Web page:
How to hack Amazon's Wifi button for IFTTT
If you've ever had a puppy or a baby, you'll know how important it is to track their bodily functions. Are they ok, healthy and pooping according to plan? If you're super organized you can track those shenanigans in a spreadsheet.
In other news, Amazon kickstarted the Internet of Things (IoT) with their impressive $5 wifi buttons. You literally push a button with a product name on it, and Amazon will send you that thing.
Kudos to Ted Benson, who posted an inspirational HOW-TO for parents over on Medium, combining these concepts. Now you can hack Amazon's tiny one-button device to track events - such as your baby's bowel movements - with a button push!
It takes three or four minutes before you even realise it's an advert for his company CloudStitch. Well played, that man.
I love the idea and had to try it. But with engineer OCD we can do better. Let's do it my way!
1. Use IFTTT
There are over nine billion things you could do with a pushbutton trigger. Say, push a button to call an Uber/Lyft to your house. Let's drop CloudStitch and leverage the great variety of outbound channels in IFTTT.
Up until recently this would be annoyingly difficult. Thankfully since IFTTT introduced the Maker channel in June we are sorted - you can easily set up inbound webhooks from anywhere.
(1) Create a recipe with a Maker web request inbound, and outbound sending to a Google Spreadsheet. Give it a charming name indicative of the great event:
Take note of the secret key and the trigger URL.
(2) Configure the outbound channel to accept a couple of values from the HTTP call that we'll be sending. We'll use this for the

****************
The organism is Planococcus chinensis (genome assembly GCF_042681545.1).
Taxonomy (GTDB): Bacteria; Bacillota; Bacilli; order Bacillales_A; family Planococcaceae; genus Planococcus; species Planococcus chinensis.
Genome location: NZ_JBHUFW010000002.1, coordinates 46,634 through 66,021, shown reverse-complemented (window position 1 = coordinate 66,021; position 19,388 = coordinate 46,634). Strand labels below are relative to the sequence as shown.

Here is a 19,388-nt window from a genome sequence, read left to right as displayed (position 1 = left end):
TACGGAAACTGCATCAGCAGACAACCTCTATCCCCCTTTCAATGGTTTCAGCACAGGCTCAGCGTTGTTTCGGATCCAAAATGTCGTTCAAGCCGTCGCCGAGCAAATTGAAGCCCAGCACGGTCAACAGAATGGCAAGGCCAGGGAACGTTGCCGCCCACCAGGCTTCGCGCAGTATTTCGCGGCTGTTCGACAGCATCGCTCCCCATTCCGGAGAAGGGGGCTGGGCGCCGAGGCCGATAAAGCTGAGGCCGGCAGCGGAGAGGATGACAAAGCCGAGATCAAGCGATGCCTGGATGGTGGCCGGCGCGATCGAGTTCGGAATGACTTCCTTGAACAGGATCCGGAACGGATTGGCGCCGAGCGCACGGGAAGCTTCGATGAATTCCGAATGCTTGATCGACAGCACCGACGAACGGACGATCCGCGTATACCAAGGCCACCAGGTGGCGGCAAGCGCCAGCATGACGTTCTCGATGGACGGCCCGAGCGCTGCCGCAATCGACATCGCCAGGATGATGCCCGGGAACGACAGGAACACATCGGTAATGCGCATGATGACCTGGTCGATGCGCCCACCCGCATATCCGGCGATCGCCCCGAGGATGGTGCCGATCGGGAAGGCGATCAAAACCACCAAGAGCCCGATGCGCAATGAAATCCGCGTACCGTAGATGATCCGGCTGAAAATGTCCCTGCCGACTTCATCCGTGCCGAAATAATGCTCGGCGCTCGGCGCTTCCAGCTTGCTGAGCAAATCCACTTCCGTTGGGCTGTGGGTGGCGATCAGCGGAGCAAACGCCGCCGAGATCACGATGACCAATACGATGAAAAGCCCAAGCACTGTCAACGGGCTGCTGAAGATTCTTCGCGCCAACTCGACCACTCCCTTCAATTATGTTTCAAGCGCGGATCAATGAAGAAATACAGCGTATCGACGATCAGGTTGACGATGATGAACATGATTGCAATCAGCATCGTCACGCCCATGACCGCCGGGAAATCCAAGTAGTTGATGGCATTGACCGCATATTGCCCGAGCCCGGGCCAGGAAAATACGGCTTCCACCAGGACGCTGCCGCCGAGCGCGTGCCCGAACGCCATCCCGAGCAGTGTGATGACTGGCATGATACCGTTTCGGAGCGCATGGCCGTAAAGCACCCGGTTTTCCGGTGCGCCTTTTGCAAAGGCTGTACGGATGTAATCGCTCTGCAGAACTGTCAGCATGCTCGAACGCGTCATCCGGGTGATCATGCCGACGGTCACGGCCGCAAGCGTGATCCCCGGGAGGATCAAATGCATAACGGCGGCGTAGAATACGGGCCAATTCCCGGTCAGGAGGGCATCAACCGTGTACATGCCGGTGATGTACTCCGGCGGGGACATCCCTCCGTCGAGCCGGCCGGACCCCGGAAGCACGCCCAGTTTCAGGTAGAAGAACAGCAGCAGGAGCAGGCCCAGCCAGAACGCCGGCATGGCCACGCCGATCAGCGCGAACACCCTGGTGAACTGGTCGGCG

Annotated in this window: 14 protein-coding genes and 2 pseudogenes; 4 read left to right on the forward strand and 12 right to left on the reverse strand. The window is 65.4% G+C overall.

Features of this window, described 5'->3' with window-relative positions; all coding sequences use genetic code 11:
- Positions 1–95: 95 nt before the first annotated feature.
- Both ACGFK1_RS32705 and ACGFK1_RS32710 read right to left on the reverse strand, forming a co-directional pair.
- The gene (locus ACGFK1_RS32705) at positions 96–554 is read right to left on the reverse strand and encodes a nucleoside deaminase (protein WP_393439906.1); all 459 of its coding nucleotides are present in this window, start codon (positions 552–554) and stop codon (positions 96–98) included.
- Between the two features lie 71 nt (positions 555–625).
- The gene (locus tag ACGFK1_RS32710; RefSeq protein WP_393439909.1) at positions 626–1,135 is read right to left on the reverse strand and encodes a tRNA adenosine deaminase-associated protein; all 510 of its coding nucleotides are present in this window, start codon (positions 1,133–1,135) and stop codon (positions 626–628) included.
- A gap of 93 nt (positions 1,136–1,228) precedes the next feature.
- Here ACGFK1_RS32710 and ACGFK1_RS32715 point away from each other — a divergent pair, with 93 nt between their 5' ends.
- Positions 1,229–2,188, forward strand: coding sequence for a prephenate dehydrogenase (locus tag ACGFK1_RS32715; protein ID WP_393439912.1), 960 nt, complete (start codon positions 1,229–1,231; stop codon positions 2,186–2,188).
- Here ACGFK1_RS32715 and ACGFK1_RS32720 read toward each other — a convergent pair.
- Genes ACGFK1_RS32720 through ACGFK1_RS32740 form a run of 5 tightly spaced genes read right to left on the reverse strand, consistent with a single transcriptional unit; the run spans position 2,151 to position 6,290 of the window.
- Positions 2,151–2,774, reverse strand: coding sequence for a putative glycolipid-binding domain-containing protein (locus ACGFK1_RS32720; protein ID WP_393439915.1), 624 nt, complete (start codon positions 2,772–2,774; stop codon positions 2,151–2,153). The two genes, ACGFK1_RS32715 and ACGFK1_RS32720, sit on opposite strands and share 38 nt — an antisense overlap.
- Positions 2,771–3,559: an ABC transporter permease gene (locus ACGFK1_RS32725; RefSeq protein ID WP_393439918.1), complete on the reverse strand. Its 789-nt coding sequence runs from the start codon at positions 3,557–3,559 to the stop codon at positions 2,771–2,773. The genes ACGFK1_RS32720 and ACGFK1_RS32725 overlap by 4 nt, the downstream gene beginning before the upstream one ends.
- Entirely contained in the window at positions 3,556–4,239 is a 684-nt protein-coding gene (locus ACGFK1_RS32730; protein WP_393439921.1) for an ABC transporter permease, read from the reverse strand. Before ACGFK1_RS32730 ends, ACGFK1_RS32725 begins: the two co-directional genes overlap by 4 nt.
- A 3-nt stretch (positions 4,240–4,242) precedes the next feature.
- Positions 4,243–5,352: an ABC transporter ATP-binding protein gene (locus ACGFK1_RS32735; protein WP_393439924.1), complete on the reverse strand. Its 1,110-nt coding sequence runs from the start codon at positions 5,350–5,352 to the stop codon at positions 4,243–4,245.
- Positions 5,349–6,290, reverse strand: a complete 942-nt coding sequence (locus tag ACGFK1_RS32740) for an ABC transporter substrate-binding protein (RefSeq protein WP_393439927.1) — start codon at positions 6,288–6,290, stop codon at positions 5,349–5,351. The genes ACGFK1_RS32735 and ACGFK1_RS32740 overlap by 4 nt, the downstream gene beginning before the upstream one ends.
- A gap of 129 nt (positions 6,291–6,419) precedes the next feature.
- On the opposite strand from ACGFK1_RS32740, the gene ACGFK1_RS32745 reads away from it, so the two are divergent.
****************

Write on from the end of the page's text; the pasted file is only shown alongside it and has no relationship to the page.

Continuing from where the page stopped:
time portions of the timestamp:
(3) Now create another recipe for a
baby_peed event. Lovely!
2. Prepare a spreadsheet
Open a new Sheet and put header values in for the data that's about to arrive:
3. Improve the script
Here's my adapted Python:
- Use standard libs! If we're going to run this on a Raspberry Pi (one day) let's avoid installing random stuff. We'll drop the
scapylibrary and use the
socketlib thanks to Bob over here.
- Similarly we'll avoid using fancy libs like Request for the HTTP stuff. We'll DO IT LIVE with
- I store all my home-network MACs in a dictionary object
macsand key off that. There's amazing scope for triggering IFTTT events based on other events happening in your hoose.
- Naturally it posts to IFTTT instead of CloudStitch.
- It is no accident that baby's pee uses the TIDE button and poop uses the GLAD button. They seemed appropriate.
It all works and is 100% amazing!
3. Things still to do
- Remove the Python stuff and use a simple tool like arpalert or arpwatch.
- Find a good device to run this 24/7. Maybe a Raspberry Pi, or a hacked router.
- Improve the destination Sheet to draw graphs of baby's excretions! I'm working on this - the Annotated Timeline chart is pretty cool.